b) the curriculum for English HAS changed to make it more communicative. I have read the Monkasho curriculum, but I don't agree that textbooks reflect a change in approach. The textbooks seem to attempt the exact sort of cultural bias that the professor objects to at the expense of teaching the core components of the language.

c) a core of language skills can be taught without the need to study British or American culture - indeed, which would you study to understand English? British, American, Australian, Canadian, Kiwi???
Students with an interests in a particular culture could then further their core studies by looking at the cultural nuances of a particular strain of English.

English as Esperanto? Isn't it generally more motivating (and therefore effective) to learn English in some kind of cultural context?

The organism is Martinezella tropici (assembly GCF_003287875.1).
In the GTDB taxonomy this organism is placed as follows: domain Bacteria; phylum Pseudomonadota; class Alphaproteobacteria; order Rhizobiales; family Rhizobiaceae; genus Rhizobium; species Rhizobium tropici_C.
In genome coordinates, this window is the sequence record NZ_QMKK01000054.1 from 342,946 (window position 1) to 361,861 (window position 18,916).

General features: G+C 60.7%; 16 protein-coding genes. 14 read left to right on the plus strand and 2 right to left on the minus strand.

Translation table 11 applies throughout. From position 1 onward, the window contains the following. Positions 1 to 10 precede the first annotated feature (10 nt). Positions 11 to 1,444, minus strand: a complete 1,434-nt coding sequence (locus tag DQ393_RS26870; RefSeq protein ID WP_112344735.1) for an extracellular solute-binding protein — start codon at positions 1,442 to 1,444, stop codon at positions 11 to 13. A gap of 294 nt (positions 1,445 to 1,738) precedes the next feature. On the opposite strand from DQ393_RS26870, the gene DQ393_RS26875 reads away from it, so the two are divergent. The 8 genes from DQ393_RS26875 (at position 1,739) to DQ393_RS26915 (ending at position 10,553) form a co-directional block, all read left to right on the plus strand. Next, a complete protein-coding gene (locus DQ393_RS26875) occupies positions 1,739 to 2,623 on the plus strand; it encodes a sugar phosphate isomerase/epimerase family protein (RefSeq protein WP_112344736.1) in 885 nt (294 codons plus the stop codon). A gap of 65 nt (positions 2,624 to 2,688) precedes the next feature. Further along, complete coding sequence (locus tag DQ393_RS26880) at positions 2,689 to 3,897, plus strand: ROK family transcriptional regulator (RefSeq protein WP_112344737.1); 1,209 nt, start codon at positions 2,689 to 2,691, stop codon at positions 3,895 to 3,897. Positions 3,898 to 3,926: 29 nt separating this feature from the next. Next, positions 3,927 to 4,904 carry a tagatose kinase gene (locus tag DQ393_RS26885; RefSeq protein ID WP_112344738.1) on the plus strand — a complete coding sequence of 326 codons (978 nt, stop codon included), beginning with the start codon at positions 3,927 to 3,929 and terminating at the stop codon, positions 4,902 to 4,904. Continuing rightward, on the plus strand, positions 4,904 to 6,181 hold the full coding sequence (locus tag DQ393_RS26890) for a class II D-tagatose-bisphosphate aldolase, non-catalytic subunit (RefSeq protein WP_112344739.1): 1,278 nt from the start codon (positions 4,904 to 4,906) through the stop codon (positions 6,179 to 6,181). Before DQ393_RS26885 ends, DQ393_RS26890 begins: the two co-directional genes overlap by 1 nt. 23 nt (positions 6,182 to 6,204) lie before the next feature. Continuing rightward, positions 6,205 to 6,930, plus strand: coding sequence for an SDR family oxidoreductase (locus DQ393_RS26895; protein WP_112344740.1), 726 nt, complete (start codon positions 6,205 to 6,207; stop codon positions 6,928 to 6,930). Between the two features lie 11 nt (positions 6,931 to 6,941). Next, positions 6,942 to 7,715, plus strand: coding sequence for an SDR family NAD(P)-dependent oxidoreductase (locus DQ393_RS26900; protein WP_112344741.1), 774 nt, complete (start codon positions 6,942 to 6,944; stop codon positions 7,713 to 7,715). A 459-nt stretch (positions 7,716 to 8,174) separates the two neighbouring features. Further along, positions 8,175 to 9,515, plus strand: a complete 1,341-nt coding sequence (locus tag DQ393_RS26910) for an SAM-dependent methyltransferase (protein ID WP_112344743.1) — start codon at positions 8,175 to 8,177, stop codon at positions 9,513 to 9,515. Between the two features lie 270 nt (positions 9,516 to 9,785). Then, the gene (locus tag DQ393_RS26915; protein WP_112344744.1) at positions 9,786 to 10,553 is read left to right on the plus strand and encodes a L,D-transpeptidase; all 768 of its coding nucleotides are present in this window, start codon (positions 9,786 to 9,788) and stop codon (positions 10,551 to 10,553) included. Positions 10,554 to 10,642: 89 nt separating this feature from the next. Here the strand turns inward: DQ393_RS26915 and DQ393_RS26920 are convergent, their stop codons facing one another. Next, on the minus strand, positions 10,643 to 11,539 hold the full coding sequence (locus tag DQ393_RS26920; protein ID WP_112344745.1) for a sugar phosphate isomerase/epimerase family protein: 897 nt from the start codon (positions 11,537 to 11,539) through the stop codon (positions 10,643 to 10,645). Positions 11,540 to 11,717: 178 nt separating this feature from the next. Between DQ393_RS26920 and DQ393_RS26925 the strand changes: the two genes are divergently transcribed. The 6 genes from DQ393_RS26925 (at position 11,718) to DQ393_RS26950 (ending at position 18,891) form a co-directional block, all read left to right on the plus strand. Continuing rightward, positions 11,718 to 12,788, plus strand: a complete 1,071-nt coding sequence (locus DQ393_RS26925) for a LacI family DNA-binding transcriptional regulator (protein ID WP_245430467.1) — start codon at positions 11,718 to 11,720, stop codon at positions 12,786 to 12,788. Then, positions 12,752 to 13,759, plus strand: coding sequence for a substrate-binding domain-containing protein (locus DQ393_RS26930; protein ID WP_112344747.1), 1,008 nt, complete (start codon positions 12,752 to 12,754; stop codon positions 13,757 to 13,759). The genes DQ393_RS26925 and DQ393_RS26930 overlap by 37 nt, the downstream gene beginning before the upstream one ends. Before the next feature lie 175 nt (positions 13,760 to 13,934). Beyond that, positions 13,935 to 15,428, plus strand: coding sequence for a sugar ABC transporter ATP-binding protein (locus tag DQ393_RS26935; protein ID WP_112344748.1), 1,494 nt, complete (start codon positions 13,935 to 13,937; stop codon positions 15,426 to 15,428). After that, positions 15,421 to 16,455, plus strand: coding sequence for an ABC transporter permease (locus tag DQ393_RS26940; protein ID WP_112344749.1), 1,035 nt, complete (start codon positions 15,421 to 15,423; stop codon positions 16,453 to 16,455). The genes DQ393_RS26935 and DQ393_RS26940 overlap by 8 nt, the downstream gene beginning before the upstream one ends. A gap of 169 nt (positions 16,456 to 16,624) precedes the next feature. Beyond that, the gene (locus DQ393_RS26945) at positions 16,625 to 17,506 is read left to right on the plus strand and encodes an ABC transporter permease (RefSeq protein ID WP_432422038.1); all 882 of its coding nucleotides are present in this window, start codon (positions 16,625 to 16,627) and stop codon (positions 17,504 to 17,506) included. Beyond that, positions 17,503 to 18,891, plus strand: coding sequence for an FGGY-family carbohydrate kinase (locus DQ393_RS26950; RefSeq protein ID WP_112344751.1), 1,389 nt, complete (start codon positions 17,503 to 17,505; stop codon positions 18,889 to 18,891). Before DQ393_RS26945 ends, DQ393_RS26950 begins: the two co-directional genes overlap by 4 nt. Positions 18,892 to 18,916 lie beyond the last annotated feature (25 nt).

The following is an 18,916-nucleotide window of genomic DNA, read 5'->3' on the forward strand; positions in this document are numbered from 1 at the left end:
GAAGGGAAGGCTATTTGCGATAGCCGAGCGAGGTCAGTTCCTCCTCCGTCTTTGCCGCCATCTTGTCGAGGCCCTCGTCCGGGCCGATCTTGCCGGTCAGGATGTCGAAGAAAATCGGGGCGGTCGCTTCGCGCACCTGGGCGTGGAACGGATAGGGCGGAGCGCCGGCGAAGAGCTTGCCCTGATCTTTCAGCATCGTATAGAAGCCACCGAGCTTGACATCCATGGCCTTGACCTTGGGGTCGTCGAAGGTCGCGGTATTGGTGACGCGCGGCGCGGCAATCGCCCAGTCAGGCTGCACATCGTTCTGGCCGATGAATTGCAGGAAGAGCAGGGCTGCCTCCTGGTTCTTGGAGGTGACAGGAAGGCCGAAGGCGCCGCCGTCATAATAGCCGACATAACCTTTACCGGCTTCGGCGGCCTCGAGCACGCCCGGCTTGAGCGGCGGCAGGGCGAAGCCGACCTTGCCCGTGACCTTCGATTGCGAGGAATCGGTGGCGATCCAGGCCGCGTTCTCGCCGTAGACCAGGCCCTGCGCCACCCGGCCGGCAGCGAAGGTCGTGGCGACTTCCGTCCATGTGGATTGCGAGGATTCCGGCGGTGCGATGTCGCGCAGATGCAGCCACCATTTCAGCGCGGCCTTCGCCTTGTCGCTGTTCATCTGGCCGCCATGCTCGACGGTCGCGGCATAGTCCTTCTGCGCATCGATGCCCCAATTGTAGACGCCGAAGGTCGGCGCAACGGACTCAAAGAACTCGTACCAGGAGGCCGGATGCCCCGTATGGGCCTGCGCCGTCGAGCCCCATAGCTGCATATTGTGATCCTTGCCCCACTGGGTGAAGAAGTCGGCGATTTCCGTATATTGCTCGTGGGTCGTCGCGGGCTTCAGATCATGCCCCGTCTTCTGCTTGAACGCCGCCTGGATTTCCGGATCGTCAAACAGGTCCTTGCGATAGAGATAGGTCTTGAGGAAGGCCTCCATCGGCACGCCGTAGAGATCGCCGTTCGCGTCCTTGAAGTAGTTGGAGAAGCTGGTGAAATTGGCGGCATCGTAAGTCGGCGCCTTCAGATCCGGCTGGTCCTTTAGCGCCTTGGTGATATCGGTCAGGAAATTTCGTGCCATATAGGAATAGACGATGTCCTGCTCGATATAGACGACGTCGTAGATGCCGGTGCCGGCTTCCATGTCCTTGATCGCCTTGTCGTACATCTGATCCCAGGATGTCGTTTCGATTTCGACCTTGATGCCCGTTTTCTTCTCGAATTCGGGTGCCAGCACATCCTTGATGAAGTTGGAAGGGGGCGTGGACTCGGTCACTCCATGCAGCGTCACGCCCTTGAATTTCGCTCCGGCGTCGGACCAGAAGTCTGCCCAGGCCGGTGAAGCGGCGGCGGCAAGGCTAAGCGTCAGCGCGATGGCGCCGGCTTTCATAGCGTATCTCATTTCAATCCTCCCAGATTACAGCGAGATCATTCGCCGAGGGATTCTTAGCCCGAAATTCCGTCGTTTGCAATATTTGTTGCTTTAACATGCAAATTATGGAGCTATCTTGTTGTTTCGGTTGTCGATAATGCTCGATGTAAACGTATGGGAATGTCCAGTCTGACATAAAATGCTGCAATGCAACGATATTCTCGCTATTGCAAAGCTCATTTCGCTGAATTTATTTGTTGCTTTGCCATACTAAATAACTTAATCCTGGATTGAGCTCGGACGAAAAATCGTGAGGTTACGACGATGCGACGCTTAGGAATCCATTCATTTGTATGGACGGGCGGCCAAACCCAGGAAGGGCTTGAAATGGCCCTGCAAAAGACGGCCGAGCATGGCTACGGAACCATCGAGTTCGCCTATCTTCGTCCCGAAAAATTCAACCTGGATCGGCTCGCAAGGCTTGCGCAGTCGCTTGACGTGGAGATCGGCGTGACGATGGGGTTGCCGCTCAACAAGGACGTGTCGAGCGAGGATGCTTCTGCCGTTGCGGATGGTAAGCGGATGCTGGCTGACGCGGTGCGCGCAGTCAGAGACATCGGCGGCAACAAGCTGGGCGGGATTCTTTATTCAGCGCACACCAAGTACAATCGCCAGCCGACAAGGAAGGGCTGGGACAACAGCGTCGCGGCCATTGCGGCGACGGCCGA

I think that is what she is suggesting. When you read the article the "cultural context" she is suggesting is Japanese culture not British, American, Australian, or Canadian.

Eigo Noto tries to do this by using the Asian style of introducing oneself with family name first as opposed to the Western style. This is a small part of what I believe she is pointing out. Make the cultural context Japanese.

I read the interview and I do not think what Dr. Torikai said was so extreme. Most non-native speakers of English have an accent, be they Chinese, French or Thai. Also, most non-native speakers do tend to use some grammar differently from what you would hear native speakers use. Nevertheless, they are perfectly understandable. She discusses the definite article the vs. no article as one example. I study Japanese very hard but do not speak or write it perfectly. I realize that I never will, even though I try my best. I would not demand any thing more from my learners.